Monday, July 08, 2024

Managing Chronic Pain as a Writer


Pain serves a purpose. Without it you are in danger. What you cannot feel you cannot take care of. 

Rebecca Solnit

Many people suffer with chronic pain, writers included.  Treatment is normally administered by way of a prescription.  Many prescribed drugs usually lead to a dismally low success rate.

Thankfully there is a more holistic approach to treatment that can be tailored to the person to help deal with their chronic pain.

The Medication Route

The most obvious way to handle chronic pain is for your doctor to prescribe pain killers.  Unfortunately that way of handling pain leads to a never ending supply of prescription drugs that eventually become weaker over time, as the body becomes accustomed to the drug.

It also comes with a whole raft of side effects.  The most common type of medication is usually an opioid which can actually make the pain worse the longer they're taken.

Even before this starts to happen there are other avenues that can be explored, and don't require any medication that some chronic pain sufferers have proven to help cope with the pain.

Let's take a look at ways of managing chronic pain without the use of medication:

Pain Neuroscience Education (PNE)

PNE is having the ability to understand the pain that you're feeling, and how your body is creating it.  Once you understand it you can start to train your brain away from pain.

Using Psychological Therapies

These can be accessed through your doctor or a pain clinic.


This involves the patient talking about their own thoughts and feelings.  A therapist will gently guide and help you tackle any problems you may be having, and also help you reduce your stress levels.

Cognitive Behavioural Therapy (CBT)

This form of therapy connects your thoughts with your body.  This kind of therapy focuses on any negativity that may be making the pain worse.   CBT helps you recognise your thought patterns and teaches you how to change them.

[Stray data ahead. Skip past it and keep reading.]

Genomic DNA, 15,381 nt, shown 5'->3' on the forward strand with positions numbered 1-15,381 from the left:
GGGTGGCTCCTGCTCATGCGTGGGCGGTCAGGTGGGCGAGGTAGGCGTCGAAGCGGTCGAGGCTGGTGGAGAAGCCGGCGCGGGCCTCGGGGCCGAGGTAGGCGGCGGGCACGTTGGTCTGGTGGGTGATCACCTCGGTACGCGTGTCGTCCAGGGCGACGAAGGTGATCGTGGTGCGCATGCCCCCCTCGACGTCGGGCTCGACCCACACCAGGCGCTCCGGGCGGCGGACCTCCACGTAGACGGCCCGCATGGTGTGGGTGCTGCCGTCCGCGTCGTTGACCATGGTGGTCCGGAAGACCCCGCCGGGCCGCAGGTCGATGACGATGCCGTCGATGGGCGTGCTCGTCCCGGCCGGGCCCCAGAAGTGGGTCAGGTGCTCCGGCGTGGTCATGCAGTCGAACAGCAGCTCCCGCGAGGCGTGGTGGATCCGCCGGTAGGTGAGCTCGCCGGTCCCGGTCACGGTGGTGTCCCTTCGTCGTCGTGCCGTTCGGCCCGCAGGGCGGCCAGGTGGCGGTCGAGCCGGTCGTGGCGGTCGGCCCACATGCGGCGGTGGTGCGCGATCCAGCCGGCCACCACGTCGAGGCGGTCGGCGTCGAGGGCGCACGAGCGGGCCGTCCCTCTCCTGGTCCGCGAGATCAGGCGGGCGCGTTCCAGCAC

Graded Exposure Therapy

Graded Exposure introduces you to the situations and activities you fear the most, and helps you retrain your brain to not fear them.

Graded Motor Imagery (GMI)

Using visualised movements to harness the power of the brain's neuroplasticity, which basically retrains the brain away from pain.

Reducing Chronic Pain Through Exercise

Exercise is probably the last thing you think of when you're trying to deal with chronic pain.  There are benefits to exercising.  

Let's take a look:

  • Reduces inflammation
  • Reduces pain sensitivity
  • Reduces fatigue
  • Helps build muscle and flexibility

According to

Exercise can change how the brain responds to pain by normalizing the pain signal process and promoting the release of analgesics — [hormones and other compounds that act] as natural pain relievers — that turn off pain signals, Joseph Lipsky, DPT, CSCS, physical therapist at Reload Physical Therapy & Fitness and certified strength and conditioning specialist, tells

According to the NIH (National Library of Medicine)

A number of exercises have been studied as a treatment for chronic pain.  

These include:

  • Aerobic Exercise
  • Strength Training
  • Flexibility Training

Other Non-Pharmacological Pain Management Techniques

  • Companionship
  • Heat/cold
  • Massage Therapy
  • Music, Art or Drama Therapy
  • Aquatherapy
  • Acupuncture

Along with physical exercise, therapies such as CBT were both found to be consistently beneficial.  Sitting down and being inactive for hours on end in a day will weaken the body.  However,  exercise builds strength, increases mobility and will help manage chronic pain symptoms.

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